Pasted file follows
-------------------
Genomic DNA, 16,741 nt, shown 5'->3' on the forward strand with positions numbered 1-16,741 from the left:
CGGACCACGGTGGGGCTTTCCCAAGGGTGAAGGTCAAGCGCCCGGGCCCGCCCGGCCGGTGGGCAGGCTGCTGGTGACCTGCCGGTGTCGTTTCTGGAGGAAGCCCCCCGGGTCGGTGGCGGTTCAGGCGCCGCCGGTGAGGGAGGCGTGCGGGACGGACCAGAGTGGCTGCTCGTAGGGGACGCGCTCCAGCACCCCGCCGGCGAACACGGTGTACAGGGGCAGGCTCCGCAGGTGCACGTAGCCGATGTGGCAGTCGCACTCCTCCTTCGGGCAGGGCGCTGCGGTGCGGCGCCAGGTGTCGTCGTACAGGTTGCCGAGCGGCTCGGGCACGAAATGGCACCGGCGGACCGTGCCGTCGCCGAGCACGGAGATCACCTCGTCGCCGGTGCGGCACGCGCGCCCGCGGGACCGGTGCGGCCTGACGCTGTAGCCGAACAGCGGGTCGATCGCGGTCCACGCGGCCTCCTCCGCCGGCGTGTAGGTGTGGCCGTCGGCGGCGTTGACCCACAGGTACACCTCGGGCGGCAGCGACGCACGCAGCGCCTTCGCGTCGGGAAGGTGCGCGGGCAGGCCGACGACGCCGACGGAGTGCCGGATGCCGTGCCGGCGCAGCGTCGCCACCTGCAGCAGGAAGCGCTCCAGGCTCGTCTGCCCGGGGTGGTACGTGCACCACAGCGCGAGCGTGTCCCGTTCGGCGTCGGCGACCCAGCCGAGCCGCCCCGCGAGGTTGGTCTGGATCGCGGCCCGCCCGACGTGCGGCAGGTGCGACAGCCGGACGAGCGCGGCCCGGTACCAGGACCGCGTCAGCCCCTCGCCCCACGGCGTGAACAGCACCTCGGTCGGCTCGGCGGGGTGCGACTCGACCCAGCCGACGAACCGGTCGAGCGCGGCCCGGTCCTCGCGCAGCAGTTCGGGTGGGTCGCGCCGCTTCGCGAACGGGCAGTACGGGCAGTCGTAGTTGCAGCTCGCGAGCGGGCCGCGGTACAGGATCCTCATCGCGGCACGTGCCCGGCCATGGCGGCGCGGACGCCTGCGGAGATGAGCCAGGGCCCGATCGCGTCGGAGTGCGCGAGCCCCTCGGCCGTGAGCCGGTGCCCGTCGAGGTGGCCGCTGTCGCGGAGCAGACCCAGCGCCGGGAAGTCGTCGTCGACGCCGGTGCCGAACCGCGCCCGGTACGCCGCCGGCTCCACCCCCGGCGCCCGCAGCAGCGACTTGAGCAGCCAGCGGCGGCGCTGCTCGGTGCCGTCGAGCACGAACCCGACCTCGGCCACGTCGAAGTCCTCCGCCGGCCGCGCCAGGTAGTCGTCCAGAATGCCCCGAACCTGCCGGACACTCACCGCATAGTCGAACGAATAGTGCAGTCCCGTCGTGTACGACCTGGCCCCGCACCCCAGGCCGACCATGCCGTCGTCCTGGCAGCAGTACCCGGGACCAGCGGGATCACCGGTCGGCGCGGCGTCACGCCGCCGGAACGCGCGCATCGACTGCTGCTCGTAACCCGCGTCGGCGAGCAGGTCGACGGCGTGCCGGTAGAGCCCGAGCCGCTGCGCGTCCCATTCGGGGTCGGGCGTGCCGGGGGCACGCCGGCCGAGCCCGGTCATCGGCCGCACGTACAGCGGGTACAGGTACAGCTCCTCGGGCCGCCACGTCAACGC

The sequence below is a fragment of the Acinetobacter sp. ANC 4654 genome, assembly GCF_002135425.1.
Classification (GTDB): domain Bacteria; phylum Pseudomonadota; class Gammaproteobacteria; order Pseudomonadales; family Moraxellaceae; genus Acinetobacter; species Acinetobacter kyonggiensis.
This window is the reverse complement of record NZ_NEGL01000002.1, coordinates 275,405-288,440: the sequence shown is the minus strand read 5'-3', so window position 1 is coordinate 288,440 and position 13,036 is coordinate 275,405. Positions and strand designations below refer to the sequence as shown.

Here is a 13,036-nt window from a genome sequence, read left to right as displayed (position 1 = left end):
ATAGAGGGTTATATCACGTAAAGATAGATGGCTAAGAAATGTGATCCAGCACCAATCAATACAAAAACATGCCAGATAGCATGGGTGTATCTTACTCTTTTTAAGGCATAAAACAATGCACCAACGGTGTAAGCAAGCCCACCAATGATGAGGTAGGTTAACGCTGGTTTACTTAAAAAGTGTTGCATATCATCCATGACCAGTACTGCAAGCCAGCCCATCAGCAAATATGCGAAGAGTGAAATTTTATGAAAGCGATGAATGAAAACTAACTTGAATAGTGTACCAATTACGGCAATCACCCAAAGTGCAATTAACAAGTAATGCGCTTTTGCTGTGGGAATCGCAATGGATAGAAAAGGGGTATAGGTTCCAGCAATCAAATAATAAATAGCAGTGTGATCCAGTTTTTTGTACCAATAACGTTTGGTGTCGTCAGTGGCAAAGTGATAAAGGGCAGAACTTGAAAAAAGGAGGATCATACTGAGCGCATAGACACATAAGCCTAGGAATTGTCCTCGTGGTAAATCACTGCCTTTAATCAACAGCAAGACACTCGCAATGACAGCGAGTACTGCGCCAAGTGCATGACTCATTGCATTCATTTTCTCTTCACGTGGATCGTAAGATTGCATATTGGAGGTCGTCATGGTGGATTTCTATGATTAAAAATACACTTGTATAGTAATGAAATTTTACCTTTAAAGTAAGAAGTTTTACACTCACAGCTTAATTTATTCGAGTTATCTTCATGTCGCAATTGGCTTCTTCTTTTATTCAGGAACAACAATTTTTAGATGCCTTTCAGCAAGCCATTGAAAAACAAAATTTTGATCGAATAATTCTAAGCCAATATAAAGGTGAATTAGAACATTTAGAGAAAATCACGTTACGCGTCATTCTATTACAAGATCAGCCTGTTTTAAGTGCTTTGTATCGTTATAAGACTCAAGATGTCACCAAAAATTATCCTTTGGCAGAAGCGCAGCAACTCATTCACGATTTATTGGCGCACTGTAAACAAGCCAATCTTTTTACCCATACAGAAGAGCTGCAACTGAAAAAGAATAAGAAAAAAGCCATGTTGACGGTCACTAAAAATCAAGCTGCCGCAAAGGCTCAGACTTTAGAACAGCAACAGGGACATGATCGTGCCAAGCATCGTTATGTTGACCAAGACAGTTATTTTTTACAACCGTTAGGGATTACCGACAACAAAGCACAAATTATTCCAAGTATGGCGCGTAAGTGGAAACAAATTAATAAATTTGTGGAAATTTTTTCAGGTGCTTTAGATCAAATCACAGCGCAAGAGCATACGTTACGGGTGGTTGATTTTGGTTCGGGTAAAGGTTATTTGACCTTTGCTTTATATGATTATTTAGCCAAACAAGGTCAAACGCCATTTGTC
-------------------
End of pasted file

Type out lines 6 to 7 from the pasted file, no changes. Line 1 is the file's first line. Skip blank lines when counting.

Here is a 13,036-nt window from a genome sequence, read left to right as displayed (position 1 = left end):
ATAGAGGGTTATATCACGTAAAGATAGATGGCTAAGAAATGTGATCCAGCACCAATCAATACAAAAACATGCCAGATAGCATGGGTGTATCTTACTCTTTTTAAGGCATAAAACAATGCACCAACGGTGTAAGCAAGCCCACCAATGATGAGGTAGGTTAACGCTGGTTTACTTAAAAAGTGTTGCATATCATCCATGACCAGTACTGCAAGCCAGCCCATCAGCAAATATGCGAAGAGTGAAATTTTATGAAAGCGATGAATGAAAACTAACTTGAATAGTGTACCAATTACGGCAATCACCCAAAGTGCAATTAACAAGTAATGCGCTTTTGCTGTGGGAATCGCAATGGATAGAAAAGGGGTATAGGTTCCAGCAATCAAATAATAAATAGCAGTGTGATCCAGTTTTTTGTACCAATAACGTTTGGTGTCGTCAGTGGCAAAGTGATAAAGGGCAGAACTTGAAAAAAGGAGGATCATACTGAGCGCATAGACACATAAGCCTAGGAATTGTCCTCGTGGTAAATCACTGCCTTTAATCAACAGCAAGACACTCGCAATGACAGCGAGTACTGCGCCAAGTGCATGACTCATTGCATTCATTTTCTCTTCACGTGGATCGTAAGATTGCATATTGGAGGTCGTCATGGTGGATTTCTATGATTAAAAATACACTTGTATAGTAATGAAATTTTACCTTTAAAGTAAGAAGTTTTACACTCACAGCTTAATTTATTCGAGTTATCTTCATGTCGCAATTGGCTTCTTCTTTTATTCAGGAACAACAATTTTTAGATGCCTTTCAGCAAGCCATTGAAAAACAAAATTTTGATCGAATAATTCTAAGCCAATATAAAGGTGAATTAGAACATTTAGAGAAAATCACGTTACGCGTCATTCTATTACAAGATCAGCCTGTTTTAAGTGCTTTGTATCGTTATAAGACTCAAGATGTCACCAAAAATTATCCTTTGGCAGAAGCGCAGCAACTCATTCACGATTTATTGGCGCACTGTAAACAAGCCAATCTTTTTACCCATACAGAAGAGCTGCAACTGAAAAAGAATAAGAAAAAAGCCATGTTGACGGTCACTAAAAATCAAGCTGCCGCAAAGGCTCAGACTTTAGAACAGCAACAGGGACATGATCGTGCCAAGCATCGTTATGTTGACCAAGACAGTTATTTTTTACAACCGTTAGGGATTACCGACAACAAAGCACAAATTATTCCAAGTATGGCGCGTAAGTGGAAACAAATTAATAAATTTGTGGAAATTTTTTCAGGTGCTTTAGATCAAATCACAGCGCAAGAGCATACGTTACGGGTGGTTGATTTTGGTTCGGGTAAAGGTTATTTGACCTTTGCTTTATATGATTATTTAGCCAAACAAGGTCAAACGCCATTTGTC